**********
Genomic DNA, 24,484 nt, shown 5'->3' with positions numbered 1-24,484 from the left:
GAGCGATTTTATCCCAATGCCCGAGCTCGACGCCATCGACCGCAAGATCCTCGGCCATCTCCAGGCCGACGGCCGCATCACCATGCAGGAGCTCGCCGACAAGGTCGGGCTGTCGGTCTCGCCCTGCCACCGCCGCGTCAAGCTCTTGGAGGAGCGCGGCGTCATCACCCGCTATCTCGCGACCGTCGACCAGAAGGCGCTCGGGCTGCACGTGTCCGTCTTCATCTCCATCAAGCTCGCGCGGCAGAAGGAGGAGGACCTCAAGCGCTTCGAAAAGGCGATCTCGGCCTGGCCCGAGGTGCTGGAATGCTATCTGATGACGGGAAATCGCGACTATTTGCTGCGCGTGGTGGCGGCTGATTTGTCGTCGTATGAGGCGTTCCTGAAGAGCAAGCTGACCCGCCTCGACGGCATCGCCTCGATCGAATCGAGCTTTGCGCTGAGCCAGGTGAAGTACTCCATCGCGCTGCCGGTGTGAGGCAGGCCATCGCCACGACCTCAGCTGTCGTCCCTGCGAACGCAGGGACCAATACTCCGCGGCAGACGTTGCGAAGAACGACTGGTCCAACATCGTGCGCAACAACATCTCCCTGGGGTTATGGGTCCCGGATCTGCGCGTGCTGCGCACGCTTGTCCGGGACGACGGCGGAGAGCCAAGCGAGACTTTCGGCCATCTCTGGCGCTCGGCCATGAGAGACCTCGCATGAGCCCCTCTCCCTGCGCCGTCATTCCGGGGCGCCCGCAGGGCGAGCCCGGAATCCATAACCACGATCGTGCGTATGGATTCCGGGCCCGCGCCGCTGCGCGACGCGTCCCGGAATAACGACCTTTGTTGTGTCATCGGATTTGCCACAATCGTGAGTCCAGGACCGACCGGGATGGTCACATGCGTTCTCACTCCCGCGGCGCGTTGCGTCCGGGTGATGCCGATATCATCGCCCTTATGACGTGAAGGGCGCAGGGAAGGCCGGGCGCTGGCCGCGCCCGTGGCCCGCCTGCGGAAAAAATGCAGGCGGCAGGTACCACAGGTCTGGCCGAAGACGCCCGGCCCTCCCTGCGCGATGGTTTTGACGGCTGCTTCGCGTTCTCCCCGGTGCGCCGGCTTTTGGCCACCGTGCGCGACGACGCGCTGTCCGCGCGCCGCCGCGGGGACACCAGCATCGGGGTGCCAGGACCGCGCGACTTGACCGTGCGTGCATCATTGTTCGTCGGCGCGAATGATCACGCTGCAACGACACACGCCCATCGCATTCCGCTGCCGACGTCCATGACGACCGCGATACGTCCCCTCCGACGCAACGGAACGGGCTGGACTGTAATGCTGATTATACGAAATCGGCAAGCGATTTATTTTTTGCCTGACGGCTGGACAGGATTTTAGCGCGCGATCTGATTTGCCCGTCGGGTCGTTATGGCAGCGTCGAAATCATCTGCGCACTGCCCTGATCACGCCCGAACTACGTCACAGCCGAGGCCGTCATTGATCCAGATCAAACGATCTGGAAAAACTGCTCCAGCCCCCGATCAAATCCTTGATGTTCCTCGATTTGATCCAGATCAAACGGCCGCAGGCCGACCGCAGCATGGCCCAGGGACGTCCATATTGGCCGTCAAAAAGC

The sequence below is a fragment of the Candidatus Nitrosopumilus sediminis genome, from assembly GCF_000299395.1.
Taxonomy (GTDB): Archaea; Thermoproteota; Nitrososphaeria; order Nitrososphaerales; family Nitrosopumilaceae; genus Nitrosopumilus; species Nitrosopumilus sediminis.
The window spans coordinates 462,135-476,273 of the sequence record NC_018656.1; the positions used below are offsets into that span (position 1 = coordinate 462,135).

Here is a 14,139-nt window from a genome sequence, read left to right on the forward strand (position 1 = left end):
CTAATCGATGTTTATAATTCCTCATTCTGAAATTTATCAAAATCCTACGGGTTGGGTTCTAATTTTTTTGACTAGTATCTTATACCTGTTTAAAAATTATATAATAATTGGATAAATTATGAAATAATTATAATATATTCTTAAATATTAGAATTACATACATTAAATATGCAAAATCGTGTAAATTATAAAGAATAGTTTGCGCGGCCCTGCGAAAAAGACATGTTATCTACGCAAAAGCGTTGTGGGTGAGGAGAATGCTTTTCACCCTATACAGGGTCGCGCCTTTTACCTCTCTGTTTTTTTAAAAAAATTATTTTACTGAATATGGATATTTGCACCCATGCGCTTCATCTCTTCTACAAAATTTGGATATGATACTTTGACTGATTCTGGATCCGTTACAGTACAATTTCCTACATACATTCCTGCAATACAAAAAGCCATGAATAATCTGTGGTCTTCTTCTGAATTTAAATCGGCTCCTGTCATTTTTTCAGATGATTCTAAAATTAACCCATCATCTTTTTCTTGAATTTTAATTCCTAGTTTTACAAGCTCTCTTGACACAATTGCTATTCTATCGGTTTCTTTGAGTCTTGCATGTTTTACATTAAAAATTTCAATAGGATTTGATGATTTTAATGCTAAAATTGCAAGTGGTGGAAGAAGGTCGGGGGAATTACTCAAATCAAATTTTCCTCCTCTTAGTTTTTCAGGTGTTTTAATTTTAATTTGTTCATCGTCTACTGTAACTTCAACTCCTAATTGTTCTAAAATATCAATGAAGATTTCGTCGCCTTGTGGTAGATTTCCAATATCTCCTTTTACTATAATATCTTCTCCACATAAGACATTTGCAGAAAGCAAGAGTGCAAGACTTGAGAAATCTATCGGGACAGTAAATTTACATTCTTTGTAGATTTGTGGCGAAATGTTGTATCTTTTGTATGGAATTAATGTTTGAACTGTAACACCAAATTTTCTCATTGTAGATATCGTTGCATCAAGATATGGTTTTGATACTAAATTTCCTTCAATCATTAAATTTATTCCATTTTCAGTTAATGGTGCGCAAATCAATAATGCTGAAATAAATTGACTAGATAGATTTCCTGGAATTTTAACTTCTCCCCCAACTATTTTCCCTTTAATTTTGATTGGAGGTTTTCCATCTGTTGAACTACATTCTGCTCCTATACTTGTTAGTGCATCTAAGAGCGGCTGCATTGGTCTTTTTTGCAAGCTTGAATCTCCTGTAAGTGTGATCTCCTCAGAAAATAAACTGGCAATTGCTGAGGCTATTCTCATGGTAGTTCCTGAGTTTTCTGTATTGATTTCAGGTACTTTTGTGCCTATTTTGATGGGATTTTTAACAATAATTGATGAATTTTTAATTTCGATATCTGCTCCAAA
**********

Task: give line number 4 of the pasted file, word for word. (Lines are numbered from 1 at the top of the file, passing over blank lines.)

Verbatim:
Taxonomy (GTDB): Archaea; Thermoproteota; Nitrososphaeria; order Nitrososphaerales; family Nitrosopumilaceae; genus Nitrosopumilus; species Nitrosopumilus sediminis.